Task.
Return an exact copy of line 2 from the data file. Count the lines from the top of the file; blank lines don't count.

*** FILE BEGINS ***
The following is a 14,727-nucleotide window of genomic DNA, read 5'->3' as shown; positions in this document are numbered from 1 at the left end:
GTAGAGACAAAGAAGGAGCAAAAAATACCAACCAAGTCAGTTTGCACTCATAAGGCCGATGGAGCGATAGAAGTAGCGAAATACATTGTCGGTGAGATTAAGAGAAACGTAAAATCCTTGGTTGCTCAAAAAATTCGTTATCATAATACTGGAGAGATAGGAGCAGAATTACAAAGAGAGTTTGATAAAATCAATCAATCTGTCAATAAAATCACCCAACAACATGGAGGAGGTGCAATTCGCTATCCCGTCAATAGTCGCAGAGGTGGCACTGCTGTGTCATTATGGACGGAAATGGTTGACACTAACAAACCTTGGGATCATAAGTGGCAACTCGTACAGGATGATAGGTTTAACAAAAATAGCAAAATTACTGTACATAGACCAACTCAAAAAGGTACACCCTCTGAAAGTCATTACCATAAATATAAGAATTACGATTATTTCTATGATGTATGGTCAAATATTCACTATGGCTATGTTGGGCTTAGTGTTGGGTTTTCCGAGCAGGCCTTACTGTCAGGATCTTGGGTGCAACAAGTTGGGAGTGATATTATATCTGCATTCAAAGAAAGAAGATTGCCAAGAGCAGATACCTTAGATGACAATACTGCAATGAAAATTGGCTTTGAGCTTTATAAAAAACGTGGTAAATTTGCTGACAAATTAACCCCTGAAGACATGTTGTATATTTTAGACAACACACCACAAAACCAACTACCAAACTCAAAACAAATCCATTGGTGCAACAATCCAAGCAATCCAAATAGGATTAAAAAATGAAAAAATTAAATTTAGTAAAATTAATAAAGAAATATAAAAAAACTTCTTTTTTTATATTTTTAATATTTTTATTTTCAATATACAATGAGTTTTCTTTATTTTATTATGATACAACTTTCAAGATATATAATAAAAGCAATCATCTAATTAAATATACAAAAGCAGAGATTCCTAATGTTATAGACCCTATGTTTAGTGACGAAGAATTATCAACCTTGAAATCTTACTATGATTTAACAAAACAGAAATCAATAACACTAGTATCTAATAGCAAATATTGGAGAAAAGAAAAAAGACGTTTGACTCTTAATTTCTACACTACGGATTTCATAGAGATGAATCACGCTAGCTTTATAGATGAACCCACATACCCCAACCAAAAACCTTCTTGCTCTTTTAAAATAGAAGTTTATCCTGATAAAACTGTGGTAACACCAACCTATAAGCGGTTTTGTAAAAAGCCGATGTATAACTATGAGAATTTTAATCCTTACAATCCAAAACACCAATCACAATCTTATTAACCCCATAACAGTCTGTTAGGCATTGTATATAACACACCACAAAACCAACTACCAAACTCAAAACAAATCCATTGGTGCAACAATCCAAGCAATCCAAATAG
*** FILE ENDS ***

GTAGAGACAAAGAAGGAGCAAAAAATACCAACCAAGTCAGTTTGCACTCATAAGGCCGATGGAGCGATAGAAGTAGCGAAATACATTGTCGGTGAGATTAAGAGAAACGTAAAATCCTTGGTTGCTCAAAAAATTCGTTATCATAATACTGGAGAGATAGGAGCAGAATTACAAAGAGAGTTTGATAAAATCAATCAATCTGTCAATAAAATCACCCAACAACATGGAGGAGGTGCAATTCGCTATCCCGTCAATAGTCGCAGAGGTGGCACTGCTGTGTCATTATGGACGGAAATGGTTGACACTAACAAACCTTGGGATCATAAGTGGCAACTCGTACAGGATGATAGGTTTAACAAAAATAGCAAAATTACTGTACATAGACCAACTCAAAAAGGTACACCCTCTGAAAGTCATTACCATAAATATAAGAATTACGATTATTTCTATGATGTATGGTCAAATATTCACTATGGCTATGTTGGGCTTAGTGTTGGGTTTTCCGAGCAGGCCTTACTGTCAGGATCTTGGGTGCAACAAGTTGGGAGTGATATTATATCTGCATTCAAAGAAAGAAGATTGCCAAGAGCAGATACCTTAGATGACAATACTGCAATGAAAATTGGCTTTGAGCTTTATAAAAAACGTGGTAAATTTGCTGACAAATTAACCCCTGAAGACATGTTGTATATTTTAGACAACACACCACAAAACCAACTACCAAACTCAAAACAAATCCATTGGTGCAACAATCCAAGCAATCCAAATAGGATTAAAAAATGAAAAAATTAAATTTAGTAAAATTAATAAAGAAATATAAAAAAACTTCTTTTTTTATATTTTTAATATTTTTATTTTCAATATACAATGAGTTTTCTTTATTTTATTATGATACAACTTTCAAGATATATAATAAAAGCAATCATCTAATTAAATATACAAAAGCAGAGATTCCTAATGTTATAGACCCTATGTTTAGTGACGAAGAATTATCAACCTTGAAATCTTACTATGATTTAACAAAACAGAAATCAATAACACTAGTATCTAATAGCAAATATTGGAGAAAAGAAAAAAGACGTTTGACTCTTAATTTCTACACTACGGATTTCATAGAGATGAATCACGCTAGCTTTATAGATGAACCCACATACCCCAACCAAAAACCTTCTTGCTCTTTTAAAATAGAAGTTTATCCTGATAAAACTGTGGTAACACCAACCTATAAGCGGTTTTGTAAAAAGCCGATGTATAACTATGAGAATTTTAATCCTTACAATCCAAAACACCAATCACAATCTTATTAACCCCATAACAGTCTGTTAGGCATTGTATATAACACACCACAAAACCAACTACCAAACTCAAAACAAATCCATTGGTGCAACAATCCAAGCAATCCAAATAG